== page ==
Cecile Dionne’s pilgrimage to the site of her childhood home in Corbeil, Ont., last summer was an unsentimental journey. “You can still see bits and pieces of barbed wire,” Dionne, 63, says of the now empty lot where she and her sisters once played behind chain-link fences. Six decades ago, in what now seems a stunningly cruel and greedy act, Cecile and her sisters—Annette, Yvonne, Emilie and Marie Dionne—the world’s first known surviving quintuplets, were taken from their impoverished parents by the Ontario government and displayed in a specially built theme park called Quintland, to be gawked at by tourists. “Everything was scheduled from 6 in the morning to 6 in the evening,” says Cecile. “It was like a circus.”
The quints proved a lucrative sideshow. Companies including Quaker Oats paid a total of $200,000 a year to a trust fund to use their image in ads. According to a recent audit, Ontario netted $350 million in quint-generated tourism revenue. Yet by the time the five came of age, most of their share of the trust—once estimated to be worth $15 million—had been spent on the upkeep of Quintland. Far from retiring in luxury, the surviving quints—Cecile, Annette and Yvonne—have spent recent years scraping by on Yvonne’s “600-a-month librarian’s pension and sharing Annette’s heavily mortgaged Montreal home.
But the sisters may soon be looking for new digs. On March 6 the Ontario government offered the sisters an apology and $2.8 million in compensation. More important, say the women, is the government’s promise of an inquiry into the finances of Quintland—and their stolen youth. When that’s over, says Cecile, “we’ll celebrate. Only then will we rejoice.”
Even now, their birth seems extraordinary. “The nurse said we looked like wounded birds,” says Annette, who, like the others, weighed about 2 lbs. Their parents, poor farmers, already had five children (three more would follow), making it easy for the government to justify removing the quints as wards of the province. Although Quintland was just opposite their family’s house, the sisters recall their parents visiting only once. “We had bicycles, we had dolls—everything but family,” says Annette. Each day they were sent out to play as throngs of tourists—124,000 visited one July—watched through gauze windows in their playground fence. Outside, local farmers—including their father—set up souvenir stands to cash in on the trade. “Everyone exploited us,” says Annette, “even our parents.”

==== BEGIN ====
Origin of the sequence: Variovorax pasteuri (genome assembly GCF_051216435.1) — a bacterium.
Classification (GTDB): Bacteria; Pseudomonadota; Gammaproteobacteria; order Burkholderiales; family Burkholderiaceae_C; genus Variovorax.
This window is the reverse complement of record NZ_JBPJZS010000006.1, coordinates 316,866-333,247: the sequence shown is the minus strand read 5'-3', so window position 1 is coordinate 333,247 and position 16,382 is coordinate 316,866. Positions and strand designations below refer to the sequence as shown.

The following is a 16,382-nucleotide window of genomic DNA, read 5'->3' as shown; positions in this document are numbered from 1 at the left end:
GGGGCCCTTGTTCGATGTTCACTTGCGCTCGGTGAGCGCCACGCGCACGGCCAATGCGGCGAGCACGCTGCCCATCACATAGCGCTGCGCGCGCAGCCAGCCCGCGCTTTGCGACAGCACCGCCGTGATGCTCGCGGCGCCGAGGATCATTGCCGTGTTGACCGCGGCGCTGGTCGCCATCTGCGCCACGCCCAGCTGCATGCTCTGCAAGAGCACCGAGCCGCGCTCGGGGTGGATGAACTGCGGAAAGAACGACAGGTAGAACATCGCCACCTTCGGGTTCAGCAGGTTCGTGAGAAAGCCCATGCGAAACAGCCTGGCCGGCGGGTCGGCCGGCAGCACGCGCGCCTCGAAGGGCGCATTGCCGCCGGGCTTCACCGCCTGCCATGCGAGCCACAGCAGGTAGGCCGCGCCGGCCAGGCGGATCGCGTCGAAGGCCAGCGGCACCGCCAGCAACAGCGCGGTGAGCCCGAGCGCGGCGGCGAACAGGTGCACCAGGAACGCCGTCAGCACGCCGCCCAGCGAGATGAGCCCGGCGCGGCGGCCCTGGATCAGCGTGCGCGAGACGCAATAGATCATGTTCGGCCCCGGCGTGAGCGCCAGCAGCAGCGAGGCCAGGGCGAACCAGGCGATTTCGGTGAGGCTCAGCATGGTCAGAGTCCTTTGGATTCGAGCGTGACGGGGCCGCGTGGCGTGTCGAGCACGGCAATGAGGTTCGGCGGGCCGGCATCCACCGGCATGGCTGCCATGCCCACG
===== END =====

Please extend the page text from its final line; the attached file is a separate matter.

When the tourist trade dwindled and they were returned to their family at age 9, the quints claim, they were resented by their siblings, beaten by their mother and sexually abused by their father. Annette says she confided in a priest, only to be advised “to put on heavier coats.” When the claims surfaced in a 1995 biography, Dionne Quintuplets: Family Secrets, their siblings issued a statement denying the allegations.
At 18, all five left home and broke off communication with their parents, who have since died. Cecile became a nurse; Annette and Yvonne worked as librarians. But despite their newfound freedom, their adult lives were marred by loss. In 1954, Emilie died of an epileptic seizure (all the quints had epilepsy) shortly before taking her vows to become a nun. Marie, a florist, would die from a blood clot in 1970. “Losing our sisters,” says Cecile, “was like losing a part of ourselves.” Though each received a final $119,000 from the trust fund at 21, it didn’t last long. Their cloistered youth had left the quints clueless about money—”They didn’t even know how to shop,” says their biographer, Pierre Berton—and men. “Because we never had anyone really to care for us,” says Annette, “we were quick to marry the first men who showed interest.”
Three were wed, had children—10 in all—and divorced within a few years. But the sisters put the past behind them until 1994, when Cecile’s son Bertrand, 36, saw a TV movie about Canada’s famous quints. “I looked at our financial situation—we were living near poverty—and didn’t understand,” he says. After digging through archives that detailed how the quints’ money was misspent, Bertrand wrote to the government. In February the province offered them $1,400 a month for life if they kept quiet. They didn’t, and the outcry resulting from press coverage forced the government into the $2.8 million settlement. The premier of Ontario even dropped by with a coffee cake to apologize.
As she muses about buying some new clothes with her share of the money, Cecile has especially deep regrets for her lost sisters. “We feel they are looking down at us,” she says. “And they might be smiling.”
Natasha Stoynoff in Saint-Bruno